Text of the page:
The Yellow Bird Sings, Jennifer Rosner
Set in World War II Poland in 1941, The Yellow Bird Sings is the story of 5-year-old Shira, a musical prodigy, and her mother Roza. As the Nazis round up Jewish people, Roza and Shira hide out in the loft of the barn of a neighbor. Neither mother nor daughter are allowed to make a sound. Then, a day comes when the haven mother and daughter are inhabiting is no longer safe. Roza is forced to make a very difficult choice. The Yellow Bird Sings is a debut novel for Jennifer Rosner; she is the author of a memoir, a children’s book, and her work has appeared in The New York Times, The Massachusetts Review, Good Housekeeping, and other publications. NY: Flatiron Books, 2020.
Sandra Schuck Reynolds ‘67, president of the St. Catherine University student body in her senior year, suggests: “I’m delighted to recommend some books that I believe would add to the discussions that graduates are currently engaged in. These are some of my personal favorites.”
Intellectual Warfare, Jacob Carruthers
Testifying that the foundation of modern Western thought, theory, and practice can be traced back to ancient African thought, theory, and practice, this book exposes the African influence on Greek and Roman thought and its influence on the development of modern Western society. It then establishes the urgency to defend and honor the role of Ancient African civilizations on this major event. Exposing fallacies and reestablishing new and undistorted ways of viewing the formation of Western society, the book shows how classic literature shaped the contemporary world in intricate and sometimes startlingly and brutally honest detail. Not satisfied with simply challenging the reader to think about things differently, the volume goes further, citing specific examples and offering instruction on how to begin to retrain oneself to think about the origins of modern society in other terms. Chicago: Third World Press, 1999.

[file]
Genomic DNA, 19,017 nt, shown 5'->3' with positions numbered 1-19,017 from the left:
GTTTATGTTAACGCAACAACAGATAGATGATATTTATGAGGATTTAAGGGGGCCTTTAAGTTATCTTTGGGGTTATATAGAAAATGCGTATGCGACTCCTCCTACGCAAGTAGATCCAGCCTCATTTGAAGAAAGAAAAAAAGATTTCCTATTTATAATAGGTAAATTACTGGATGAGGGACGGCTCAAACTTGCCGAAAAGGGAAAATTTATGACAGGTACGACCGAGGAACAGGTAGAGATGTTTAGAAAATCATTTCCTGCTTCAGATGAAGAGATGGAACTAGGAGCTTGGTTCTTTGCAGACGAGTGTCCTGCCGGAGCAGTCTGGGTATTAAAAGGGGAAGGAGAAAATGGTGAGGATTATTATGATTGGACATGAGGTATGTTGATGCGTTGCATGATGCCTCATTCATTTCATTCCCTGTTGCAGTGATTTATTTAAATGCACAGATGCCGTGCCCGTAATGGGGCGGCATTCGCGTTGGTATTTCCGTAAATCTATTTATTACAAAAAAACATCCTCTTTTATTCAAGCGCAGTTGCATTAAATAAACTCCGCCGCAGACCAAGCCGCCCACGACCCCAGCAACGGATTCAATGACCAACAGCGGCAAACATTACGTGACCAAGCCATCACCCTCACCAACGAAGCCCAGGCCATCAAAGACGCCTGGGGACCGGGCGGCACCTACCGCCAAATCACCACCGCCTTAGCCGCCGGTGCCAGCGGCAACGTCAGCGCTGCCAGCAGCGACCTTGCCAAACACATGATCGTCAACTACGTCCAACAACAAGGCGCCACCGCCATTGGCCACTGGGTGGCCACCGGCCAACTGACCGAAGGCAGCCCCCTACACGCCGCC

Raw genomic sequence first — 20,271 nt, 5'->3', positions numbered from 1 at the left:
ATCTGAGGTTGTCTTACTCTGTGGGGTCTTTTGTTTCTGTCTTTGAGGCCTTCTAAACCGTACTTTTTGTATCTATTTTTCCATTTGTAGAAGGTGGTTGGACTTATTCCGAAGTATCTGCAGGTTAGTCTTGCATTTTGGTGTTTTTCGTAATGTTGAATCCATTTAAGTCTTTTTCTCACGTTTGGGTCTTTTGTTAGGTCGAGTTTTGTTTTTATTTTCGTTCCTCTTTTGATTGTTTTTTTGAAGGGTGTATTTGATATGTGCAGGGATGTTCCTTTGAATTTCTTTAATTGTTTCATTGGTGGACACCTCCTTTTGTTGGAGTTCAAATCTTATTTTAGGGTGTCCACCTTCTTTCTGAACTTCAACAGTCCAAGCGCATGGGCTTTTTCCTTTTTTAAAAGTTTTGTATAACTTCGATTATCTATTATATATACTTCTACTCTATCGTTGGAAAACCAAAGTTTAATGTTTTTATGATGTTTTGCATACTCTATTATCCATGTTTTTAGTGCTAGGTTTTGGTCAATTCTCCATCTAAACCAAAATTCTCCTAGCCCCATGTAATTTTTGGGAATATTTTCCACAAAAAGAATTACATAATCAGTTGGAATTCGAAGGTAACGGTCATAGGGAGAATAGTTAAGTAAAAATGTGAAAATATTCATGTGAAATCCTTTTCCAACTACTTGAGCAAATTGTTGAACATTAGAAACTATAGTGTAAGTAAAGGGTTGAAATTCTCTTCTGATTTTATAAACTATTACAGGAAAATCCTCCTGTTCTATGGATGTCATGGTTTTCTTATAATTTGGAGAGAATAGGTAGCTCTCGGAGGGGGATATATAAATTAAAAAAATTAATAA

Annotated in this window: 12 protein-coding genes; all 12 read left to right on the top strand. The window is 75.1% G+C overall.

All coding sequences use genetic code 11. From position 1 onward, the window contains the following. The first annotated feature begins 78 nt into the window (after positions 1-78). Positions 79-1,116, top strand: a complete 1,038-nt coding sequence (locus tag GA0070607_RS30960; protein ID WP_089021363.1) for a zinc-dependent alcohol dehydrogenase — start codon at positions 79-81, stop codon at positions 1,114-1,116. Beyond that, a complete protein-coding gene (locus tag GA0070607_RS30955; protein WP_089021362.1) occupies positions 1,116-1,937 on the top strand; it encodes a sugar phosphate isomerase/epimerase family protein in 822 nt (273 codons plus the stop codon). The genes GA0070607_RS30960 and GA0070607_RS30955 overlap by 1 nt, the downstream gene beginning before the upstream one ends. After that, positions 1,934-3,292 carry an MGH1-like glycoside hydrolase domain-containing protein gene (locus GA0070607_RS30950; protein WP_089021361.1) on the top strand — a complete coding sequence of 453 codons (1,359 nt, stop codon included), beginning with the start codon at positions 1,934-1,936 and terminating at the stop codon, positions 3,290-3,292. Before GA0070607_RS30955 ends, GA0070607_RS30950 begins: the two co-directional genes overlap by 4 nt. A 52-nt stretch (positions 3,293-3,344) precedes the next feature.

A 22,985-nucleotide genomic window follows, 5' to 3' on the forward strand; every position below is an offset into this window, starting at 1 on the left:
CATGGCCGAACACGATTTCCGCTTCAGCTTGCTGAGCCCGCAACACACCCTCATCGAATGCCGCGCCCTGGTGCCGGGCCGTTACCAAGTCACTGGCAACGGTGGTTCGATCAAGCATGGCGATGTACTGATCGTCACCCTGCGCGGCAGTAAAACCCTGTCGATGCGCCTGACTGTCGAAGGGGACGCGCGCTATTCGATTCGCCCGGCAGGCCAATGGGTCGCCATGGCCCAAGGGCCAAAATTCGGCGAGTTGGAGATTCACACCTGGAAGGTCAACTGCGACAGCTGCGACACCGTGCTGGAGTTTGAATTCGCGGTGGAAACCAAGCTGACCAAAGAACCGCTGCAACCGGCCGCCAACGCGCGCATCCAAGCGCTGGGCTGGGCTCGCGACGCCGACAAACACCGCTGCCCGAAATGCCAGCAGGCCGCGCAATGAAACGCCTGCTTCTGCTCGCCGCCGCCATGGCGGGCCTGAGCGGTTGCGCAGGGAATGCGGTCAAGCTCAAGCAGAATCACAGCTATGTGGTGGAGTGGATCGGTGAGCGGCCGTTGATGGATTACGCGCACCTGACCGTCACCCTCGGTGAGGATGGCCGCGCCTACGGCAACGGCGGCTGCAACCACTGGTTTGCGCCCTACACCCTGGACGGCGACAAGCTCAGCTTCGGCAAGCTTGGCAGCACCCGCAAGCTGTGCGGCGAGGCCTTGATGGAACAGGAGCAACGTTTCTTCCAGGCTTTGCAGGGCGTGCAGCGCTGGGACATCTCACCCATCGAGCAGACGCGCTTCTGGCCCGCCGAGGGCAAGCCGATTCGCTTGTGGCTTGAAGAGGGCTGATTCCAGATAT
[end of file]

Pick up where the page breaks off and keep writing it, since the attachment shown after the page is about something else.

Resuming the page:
Hidden Figures: The American Dream and the Untold Story of the Black Women Mathematicians Who Helped Win the Space Race, Margot Lee Shetterly